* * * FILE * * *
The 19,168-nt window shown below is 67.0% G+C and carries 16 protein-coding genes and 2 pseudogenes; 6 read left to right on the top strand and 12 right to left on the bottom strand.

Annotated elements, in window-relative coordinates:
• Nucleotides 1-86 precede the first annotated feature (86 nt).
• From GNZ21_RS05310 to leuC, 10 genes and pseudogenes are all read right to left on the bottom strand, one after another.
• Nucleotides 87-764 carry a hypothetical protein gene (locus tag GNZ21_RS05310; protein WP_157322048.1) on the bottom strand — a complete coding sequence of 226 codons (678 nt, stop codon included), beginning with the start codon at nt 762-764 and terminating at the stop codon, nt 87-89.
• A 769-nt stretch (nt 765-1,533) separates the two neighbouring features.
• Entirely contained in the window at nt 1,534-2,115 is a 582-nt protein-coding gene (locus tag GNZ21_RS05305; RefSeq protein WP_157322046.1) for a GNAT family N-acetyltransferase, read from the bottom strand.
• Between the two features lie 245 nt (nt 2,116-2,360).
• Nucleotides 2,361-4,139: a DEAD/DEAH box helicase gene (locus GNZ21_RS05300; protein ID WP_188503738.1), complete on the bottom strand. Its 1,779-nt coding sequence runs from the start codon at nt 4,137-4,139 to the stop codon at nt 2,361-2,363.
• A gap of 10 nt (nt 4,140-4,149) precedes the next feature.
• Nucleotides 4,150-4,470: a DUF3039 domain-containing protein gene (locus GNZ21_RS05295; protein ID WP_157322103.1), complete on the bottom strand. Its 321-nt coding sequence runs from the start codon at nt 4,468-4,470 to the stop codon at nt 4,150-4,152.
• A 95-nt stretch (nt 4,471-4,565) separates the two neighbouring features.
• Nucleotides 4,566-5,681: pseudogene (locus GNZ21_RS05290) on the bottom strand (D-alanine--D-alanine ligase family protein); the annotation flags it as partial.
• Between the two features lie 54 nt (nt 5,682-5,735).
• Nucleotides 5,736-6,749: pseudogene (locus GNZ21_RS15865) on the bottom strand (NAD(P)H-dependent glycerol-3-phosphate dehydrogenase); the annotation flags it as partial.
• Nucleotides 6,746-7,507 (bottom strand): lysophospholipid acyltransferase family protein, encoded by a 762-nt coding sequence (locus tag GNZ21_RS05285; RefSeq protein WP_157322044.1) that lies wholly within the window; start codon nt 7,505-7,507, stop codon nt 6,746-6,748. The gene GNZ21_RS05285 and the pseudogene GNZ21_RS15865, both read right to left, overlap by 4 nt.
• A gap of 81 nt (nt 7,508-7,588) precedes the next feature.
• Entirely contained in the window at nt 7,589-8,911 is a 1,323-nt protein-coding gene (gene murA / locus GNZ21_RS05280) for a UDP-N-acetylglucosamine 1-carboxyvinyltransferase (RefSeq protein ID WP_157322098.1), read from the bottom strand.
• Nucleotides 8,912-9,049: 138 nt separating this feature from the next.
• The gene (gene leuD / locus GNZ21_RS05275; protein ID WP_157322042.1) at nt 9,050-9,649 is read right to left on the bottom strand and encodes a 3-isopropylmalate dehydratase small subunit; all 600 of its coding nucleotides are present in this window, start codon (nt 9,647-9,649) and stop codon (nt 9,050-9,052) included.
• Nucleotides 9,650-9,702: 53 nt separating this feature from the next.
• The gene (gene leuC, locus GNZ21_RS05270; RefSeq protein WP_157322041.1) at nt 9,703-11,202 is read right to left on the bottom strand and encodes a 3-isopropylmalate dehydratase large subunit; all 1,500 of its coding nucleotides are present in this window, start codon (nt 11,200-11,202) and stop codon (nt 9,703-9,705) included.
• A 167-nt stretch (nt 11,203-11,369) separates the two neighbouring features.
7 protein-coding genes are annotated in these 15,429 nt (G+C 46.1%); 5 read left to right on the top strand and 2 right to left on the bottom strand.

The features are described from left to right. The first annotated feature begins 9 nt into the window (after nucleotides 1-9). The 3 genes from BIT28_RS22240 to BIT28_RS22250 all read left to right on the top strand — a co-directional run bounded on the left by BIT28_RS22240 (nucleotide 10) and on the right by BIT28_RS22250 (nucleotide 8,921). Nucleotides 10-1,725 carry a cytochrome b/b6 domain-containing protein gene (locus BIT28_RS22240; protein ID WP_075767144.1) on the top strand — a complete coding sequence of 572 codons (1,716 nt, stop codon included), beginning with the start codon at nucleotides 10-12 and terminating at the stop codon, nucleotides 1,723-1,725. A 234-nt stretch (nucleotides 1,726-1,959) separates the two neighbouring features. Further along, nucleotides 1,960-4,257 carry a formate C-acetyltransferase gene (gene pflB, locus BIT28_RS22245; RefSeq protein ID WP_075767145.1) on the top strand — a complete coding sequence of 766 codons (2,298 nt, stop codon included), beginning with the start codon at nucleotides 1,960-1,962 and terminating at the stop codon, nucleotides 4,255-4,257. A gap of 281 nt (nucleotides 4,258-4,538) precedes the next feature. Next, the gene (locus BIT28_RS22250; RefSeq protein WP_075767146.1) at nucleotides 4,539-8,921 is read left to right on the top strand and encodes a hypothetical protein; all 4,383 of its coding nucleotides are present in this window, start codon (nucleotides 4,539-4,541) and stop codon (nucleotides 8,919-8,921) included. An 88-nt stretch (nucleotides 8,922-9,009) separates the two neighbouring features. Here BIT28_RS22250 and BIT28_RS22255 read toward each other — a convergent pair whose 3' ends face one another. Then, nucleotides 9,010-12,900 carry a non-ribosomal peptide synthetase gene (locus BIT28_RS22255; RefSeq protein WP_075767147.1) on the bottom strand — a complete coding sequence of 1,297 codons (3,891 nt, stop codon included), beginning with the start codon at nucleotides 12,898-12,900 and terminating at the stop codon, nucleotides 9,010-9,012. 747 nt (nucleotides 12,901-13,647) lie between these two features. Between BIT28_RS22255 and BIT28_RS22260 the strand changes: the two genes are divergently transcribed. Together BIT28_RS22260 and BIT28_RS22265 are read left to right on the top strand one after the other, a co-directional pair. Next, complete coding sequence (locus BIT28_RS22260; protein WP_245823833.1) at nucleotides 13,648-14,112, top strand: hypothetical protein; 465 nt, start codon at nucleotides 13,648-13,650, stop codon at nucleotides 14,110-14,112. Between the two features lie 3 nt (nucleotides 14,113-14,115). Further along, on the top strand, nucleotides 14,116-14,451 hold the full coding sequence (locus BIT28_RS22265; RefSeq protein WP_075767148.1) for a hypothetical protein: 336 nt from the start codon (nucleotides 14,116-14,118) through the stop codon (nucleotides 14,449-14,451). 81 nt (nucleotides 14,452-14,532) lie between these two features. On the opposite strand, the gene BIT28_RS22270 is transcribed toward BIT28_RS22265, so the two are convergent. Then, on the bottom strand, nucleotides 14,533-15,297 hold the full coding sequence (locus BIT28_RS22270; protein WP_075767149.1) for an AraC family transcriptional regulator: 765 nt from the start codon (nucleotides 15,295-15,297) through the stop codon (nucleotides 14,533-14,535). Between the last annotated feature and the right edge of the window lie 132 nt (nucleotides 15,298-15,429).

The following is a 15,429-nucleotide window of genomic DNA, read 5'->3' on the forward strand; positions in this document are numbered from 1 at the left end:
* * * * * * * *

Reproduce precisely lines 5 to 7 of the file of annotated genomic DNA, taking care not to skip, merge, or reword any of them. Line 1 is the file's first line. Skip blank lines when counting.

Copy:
• Nucleotides 87-764 carry a hypothetical protein gene (locus tag GNZ21_RS05310; protein WP_157322048.1) on the bottom strand — a complete coding sequence of 226 codons (678 nt, stop codon included), beginning with the start codon at nt 762-764 and terminating at the stop codon, nt 87-89.
• A 769-nt stretch (nt 765-1,533) separates the two neighbouring features.
• Entirely contained in the window at nt 1,534-2,115 is a 582-nt protein-coding gene (locus tag GNZ21_RS05305; RefSeq protein WP_157322046.1) for a GNAT family N-acetyltransferase, read from the bottom strand.